Pets – How to Travel with your Pet

A few general tips apply whether you travel by car or plane.Be sure your pet wears a collar with complete identification and a license tag.

Have a rabies vaccination certifi­cate if you will travel across state or international borders.

Be prepared to present a health certificate, especially if you travel to Canada or Mexico.

Be sure to bring your pet’s favor­ite food, toy(s), and dishes.

Before undertaking a long trip, it would be advisable to have your pet examined by a veterinarian.

Travel By Air

is of most concern to pet owners. You can minimize the chang­es of an unpleasant experience by fol­lowing a few guidelines.

Regulations state that and must be at least 8 weeks old and weaned at least 5 days before flying.

Current health and rabies vacci­nation certificates will be required.

Contact the airline well in ad­vance to check regulations and ser­vices, and to make reservations.

Try to book a direct, midweek flight or one with a minimum of stops.

During warmer periods reduce risk of overheating by choosing early morning or late evening flights.

Ask about other cargo on your flight (For example, fumes from dry ice can be lethal).

Be at the airport early, exercise your pet, place it in a cage yourself, and pick up your animal promptly upon arrival. Don’t take leashed animals on escalators.

The proper cage, available from most airlines or pet shops, should have the following features:

Large enough to allow the animal to stand, turn, and lie down.

Strong, free of interior protru­sions, with handles or grips

Leak proof bottom covered with plenty of absorbent material

Ventilation on opposite sides, with exterior rims or knobs to pre­vent blocked airflow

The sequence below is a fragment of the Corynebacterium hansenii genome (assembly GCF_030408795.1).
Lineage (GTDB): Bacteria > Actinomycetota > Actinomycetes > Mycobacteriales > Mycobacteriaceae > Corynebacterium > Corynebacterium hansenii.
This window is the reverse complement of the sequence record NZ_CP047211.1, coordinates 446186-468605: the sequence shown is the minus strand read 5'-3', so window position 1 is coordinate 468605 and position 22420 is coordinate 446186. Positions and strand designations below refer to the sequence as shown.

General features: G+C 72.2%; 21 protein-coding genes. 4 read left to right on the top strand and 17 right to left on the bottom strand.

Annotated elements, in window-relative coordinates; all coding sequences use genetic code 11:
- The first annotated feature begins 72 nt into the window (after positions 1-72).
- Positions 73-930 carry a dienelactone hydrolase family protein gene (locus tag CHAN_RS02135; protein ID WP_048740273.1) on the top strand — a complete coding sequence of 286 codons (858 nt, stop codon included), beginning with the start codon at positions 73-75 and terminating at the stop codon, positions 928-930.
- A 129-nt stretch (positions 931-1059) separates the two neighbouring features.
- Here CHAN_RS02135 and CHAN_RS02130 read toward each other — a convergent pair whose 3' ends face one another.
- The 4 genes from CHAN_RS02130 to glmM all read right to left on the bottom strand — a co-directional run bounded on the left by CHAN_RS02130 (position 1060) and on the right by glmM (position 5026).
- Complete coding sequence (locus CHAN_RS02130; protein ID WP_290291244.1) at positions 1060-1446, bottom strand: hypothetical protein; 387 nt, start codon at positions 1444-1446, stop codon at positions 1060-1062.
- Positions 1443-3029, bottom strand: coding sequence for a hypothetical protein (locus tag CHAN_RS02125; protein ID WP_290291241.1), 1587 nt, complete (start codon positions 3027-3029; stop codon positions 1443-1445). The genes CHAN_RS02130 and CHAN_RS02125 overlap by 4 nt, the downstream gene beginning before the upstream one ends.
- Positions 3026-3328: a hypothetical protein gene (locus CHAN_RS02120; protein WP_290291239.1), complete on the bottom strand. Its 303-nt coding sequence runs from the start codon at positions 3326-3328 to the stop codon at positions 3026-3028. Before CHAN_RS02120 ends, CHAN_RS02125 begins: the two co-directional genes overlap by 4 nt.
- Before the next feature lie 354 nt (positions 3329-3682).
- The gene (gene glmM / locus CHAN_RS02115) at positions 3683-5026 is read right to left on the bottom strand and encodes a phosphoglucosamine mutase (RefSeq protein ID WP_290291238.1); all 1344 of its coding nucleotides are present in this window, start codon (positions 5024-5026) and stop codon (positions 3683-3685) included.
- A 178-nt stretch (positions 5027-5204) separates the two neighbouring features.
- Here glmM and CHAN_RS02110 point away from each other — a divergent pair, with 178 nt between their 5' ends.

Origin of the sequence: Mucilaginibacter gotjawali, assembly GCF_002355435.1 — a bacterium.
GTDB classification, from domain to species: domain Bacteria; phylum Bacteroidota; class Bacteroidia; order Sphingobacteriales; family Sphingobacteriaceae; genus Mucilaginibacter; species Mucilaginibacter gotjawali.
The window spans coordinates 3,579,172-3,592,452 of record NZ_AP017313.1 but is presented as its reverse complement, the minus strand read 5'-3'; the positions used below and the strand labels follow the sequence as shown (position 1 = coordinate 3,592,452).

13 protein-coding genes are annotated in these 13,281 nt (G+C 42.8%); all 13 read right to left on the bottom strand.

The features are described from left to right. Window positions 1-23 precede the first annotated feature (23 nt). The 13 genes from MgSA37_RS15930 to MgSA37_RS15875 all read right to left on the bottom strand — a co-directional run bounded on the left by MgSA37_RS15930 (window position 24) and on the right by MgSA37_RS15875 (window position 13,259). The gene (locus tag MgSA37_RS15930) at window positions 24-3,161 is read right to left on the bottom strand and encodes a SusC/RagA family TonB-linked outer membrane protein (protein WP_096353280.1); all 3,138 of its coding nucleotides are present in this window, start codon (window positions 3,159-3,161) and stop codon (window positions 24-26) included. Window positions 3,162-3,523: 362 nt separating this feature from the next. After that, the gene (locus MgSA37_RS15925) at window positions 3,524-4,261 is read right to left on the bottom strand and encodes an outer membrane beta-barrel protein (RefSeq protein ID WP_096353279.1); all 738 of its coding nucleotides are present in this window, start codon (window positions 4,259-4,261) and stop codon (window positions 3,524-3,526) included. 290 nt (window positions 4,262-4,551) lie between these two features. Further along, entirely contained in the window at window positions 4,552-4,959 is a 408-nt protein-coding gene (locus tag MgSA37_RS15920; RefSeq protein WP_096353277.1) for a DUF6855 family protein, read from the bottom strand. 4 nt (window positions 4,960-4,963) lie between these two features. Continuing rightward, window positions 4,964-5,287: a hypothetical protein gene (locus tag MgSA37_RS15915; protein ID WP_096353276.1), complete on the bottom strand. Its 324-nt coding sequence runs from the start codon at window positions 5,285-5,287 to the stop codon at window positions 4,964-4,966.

Label “Live Animals,” with arrows indicating upright position, and your name, address, and phone number.

Consult your veterinarian for spe­cific feeding instructions. Age and size of the pet, time and distance of the flight, and regular dietary routine must be considered.

Travel By Car

If your pet is not accustomed to the car, take it for a few short rides before the trip. Your cat might ride well in a carrying case. Following are some tips that may help the trip go a little smoother.

Stick to your regular feeding rou­tine and give the main meal at the end of the day or when you’ve reached your destination.

It will be more convenient to feed dry food if the pet is used to it.

Dispose of unused canned food unless it can be refrigerated.

Take along a plastic jug of cold water to avoid possible stomach upset the first day.

Give small portions of both food and water and plan to stop every two hours for exercise.

Remember to include a leash in your travel kit!

should not be allowed to ride with their heads outside car windows. Particles of dirt can penetrate the eyes, ears, and nose, causing injury or infections.

Excessive amounts of cold air taken into lungs can also cause illness.

When leaving your pet in a parked car, be sure to lock all doors, and open windows enough to provide ventila­tion without allowing the animal to jump out or get its head caught.

In warm, hot, or humid weather, you should not leave your pet in a parked car!

Grooming (bathing, combing, nail trim) before the trip will make the animal more comfortable.

Travel By Bus or Train

Most states prohibit animals on buses, and recent rules now prohibit animals on trains. Exceptions are generally made for seeing-eye dogs accompanying blind persons. Inquire in advance with your local carriers.

Courtesy of Publishers Edge